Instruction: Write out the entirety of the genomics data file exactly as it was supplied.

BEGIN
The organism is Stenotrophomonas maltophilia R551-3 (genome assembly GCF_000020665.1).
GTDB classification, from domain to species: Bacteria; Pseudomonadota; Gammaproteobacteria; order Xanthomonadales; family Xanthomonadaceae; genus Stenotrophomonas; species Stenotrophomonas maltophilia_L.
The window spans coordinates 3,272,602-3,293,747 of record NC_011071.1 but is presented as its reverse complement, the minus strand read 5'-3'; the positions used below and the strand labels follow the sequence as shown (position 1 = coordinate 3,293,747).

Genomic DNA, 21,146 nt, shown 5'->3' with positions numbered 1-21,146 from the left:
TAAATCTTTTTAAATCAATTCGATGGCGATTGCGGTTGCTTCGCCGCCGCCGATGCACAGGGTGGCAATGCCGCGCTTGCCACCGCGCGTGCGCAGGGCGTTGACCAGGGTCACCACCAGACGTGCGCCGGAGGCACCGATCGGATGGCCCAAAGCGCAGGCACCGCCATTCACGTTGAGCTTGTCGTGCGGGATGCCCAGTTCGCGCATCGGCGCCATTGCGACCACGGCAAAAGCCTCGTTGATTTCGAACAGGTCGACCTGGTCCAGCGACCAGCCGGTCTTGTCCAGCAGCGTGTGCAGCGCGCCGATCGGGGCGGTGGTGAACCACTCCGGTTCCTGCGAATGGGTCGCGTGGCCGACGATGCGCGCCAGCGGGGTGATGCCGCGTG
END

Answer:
The organism is Stenotrophomonas maltophilia R551-3 (genome assembly GCF_000020665.1).
GTDB classification, from domain to species: Bacteria; Pseudomonadota; Gammaproteobacteria; order Xanthomonadales; family Xanthomonadaceae; genus Stenotrophomonas; species Stenotrophomonas maltophilia_L.
The window spans coordinates 3,272,602-3,293,747 of record NC_011071.1 but is presented as its reverse complement, the minus strand read 5'-3'; the positions used below and the strand labels follow the sequence as shown (position 1 = coordinate 3,293,747).

Genomic DNA, 21,146 nt, shown 5'->3' with positions numbered 1-21,146 from the left:
TAAATCTTTTTAAATCAATTCGATGGCGATTGCGGTTGCTTCGCCGCCGCCGATGCACAGGGTGGCAATGCCGCGCTTGCCACCGCGCGTGCGCAGGGCGTTGACCAGGGTCACCACCAGACGTGCGCCGGAGGCACCGATCGGATGGCCCAAAGCGCAGGCACCGCCATTCACGTTGAGCTTGTCGTGCGGGATGCCCAGTTCGCGCATCGGCGCCATTGCGACCACGGCAAAAGCCTCGTTGATTTCGAACAGGTCGACCTGGTCCAGCGACCAGCCGGTCTTGTCCAGCAGCGTGTGCAGCGCGCCGATCGGGGCGGTGGTGAACCACTCCGGTTCCTGCGAATGGGTCGCGTGGCCGACGATGCGCGCCAGCGGGGTGATGCCGCGTG